“We wanted to reinvent the presentation so that you get feedback to how you’re doing halfway through” Uhrman told the audience, after explaining that the pair’s idea came from their shared interest in winning. Soon, an augmented reality point-counter measuring our performance ran on a projection in the background. Who knows what it was counting.
By the time Bailey took the stage, the joke had been set up. “The future of presentations is measuring their success in real time.” He began, before introducing the group’s signature Powerpoint feature; Big Dick Mode. This particular add on seemed to exist for the sole purpose of attaching itself to Seven on Seven’s Moderator John Michael Boling, and tracking his movements around the stage! Boling ended up hiding behind a podium, bemoaning his google results, as a dick attached itself to his side!
While this presentation got points for entertainment, far fewer points can be given to Cameron Martin and Tara Tiger Brown. This pair decided their audience was passive—a point at least one tweeter took issue with—and took it upon themselves to “transform” the audience. They did this by telling tweeters to use the hashtag #3Dhelper. This way, we could crowdsource 3D rendering software instructions for a kid they pulled from the audience, who said he didn’t know how to use the program. He was given ten minutes to print his initials. Predictably, the audience found it easier to shout instructions than to tweet them.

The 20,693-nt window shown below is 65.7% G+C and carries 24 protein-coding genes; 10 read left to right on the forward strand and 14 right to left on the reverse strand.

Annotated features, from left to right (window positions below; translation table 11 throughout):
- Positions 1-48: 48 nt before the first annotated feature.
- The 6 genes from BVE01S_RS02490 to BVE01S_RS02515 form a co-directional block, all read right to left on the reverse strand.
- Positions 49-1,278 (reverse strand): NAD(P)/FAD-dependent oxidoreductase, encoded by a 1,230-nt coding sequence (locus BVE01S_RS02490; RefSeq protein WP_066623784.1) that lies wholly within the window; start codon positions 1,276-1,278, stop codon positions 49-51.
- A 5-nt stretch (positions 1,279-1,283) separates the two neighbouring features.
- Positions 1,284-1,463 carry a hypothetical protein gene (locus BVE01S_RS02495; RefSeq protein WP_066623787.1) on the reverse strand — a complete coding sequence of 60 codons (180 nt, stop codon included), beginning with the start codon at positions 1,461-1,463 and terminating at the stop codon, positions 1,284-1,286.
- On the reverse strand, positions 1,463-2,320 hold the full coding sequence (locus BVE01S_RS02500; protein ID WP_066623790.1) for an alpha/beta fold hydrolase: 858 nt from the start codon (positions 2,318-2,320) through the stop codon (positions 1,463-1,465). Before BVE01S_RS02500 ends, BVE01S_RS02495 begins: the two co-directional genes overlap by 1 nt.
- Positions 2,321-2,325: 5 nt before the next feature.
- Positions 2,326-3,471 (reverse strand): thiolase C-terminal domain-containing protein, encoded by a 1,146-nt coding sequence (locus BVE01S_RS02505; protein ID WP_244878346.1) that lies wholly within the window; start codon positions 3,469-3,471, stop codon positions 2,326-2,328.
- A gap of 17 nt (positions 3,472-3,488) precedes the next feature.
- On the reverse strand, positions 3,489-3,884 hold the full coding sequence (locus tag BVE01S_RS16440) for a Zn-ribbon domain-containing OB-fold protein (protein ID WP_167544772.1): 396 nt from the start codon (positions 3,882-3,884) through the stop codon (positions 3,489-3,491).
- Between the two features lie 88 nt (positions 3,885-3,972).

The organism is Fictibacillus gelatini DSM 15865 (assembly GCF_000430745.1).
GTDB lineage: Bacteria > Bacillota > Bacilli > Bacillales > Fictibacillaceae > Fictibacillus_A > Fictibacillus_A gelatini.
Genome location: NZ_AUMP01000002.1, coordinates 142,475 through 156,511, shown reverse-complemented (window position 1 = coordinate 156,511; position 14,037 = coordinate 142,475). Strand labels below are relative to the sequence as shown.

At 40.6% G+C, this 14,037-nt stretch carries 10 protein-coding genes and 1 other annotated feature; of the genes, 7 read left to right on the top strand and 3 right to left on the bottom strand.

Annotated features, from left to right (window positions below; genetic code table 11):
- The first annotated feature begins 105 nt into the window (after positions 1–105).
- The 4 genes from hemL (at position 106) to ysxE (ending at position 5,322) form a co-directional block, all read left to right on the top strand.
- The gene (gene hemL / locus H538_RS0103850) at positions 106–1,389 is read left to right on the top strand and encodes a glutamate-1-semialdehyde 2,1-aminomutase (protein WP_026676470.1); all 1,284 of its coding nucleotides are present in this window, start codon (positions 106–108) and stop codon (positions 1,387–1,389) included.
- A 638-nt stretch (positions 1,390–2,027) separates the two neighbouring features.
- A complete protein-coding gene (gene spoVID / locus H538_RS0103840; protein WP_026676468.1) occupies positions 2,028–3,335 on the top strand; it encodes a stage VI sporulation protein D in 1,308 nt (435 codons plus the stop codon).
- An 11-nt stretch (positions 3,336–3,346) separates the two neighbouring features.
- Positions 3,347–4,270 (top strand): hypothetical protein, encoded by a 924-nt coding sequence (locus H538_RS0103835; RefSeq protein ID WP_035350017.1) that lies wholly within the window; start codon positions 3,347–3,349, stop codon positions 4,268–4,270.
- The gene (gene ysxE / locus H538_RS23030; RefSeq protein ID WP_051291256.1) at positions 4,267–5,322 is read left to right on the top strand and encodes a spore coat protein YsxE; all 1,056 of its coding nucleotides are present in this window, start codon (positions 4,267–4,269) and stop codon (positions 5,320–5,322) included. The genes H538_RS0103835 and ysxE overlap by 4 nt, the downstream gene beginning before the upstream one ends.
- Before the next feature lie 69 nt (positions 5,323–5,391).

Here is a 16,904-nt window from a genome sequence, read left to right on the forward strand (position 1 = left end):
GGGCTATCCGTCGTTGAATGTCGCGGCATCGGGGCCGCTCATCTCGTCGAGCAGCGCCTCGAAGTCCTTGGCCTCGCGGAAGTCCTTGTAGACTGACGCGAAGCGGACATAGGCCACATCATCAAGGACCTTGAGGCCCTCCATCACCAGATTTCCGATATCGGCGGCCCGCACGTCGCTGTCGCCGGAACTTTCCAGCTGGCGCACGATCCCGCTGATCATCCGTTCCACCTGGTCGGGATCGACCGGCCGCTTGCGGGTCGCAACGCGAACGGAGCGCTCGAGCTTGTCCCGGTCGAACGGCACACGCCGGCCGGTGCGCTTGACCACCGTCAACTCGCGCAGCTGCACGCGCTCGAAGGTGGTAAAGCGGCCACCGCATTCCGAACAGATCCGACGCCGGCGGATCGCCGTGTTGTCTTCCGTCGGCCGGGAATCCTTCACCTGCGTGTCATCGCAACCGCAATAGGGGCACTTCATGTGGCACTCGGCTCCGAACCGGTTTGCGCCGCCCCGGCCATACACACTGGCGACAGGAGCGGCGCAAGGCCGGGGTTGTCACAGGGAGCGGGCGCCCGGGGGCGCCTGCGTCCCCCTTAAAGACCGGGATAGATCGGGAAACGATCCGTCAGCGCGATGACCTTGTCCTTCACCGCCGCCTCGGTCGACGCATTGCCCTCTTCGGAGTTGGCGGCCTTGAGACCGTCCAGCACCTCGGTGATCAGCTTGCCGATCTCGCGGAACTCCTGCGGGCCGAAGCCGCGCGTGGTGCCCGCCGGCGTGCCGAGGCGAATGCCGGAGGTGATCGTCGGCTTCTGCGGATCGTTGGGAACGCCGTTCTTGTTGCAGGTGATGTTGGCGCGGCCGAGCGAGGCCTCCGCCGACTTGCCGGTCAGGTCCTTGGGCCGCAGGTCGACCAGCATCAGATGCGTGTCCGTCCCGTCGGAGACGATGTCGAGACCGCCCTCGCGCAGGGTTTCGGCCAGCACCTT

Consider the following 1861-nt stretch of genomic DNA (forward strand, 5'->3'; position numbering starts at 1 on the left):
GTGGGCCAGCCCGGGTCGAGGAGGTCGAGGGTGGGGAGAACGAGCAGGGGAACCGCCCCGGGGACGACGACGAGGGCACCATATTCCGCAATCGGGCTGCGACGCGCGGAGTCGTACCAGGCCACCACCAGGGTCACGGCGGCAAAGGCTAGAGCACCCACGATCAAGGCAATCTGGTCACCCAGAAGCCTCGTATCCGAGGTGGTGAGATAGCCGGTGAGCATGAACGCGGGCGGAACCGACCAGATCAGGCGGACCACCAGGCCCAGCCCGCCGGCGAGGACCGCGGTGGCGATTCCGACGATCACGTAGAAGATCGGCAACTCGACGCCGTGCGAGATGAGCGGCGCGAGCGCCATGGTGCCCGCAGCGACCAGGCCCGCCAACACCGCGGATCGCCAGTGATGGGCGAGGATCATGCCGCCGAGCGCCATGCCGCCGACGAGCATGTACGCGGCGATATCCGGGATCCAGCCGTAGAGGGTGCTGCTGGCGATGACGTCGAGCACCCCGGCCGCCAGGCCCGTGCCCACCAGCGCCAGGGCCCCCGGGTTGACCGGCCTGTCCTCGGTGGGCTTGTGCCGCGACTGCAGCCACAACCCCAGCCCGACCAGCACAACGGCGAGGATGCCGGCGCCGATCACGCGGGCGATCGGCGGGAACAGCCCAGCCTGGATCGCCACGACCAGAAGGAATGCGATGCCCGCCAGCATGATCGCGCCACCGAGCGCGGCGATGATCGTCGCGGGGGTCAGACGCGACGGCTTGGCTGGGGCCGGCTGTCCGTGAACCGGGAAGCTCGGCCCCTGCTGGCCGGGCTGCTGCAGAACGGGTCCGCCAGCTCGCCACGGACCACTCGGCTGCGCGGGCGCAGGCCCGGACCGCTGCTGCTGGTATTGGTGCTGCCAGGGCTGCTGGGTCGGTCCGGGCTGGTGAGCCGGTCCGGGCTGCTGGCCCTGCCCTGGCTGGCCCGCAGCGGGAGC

While Martin and Tiger Brown demonstrated more by error than by trial—imposing technology to demonstrate known characteristics of crowds isn’t the road to new ideas— the most effective call to action removed the specificity of the “call” altogether. Composer Fatima Al Qadiri and App.net Founder Dalton Caldwell produced a score and video composed of text message and computer update bleeps. Entirely imageless, the video fades words like “constant”, “firm”, and “steadfast” in and out to the relaxing sounds of waterdrops and glass tinking. Yet, these sounds, known mostly for their role as computer alerts soon became nerve wracking. After a while, any repeating computer sound begs to be turned off.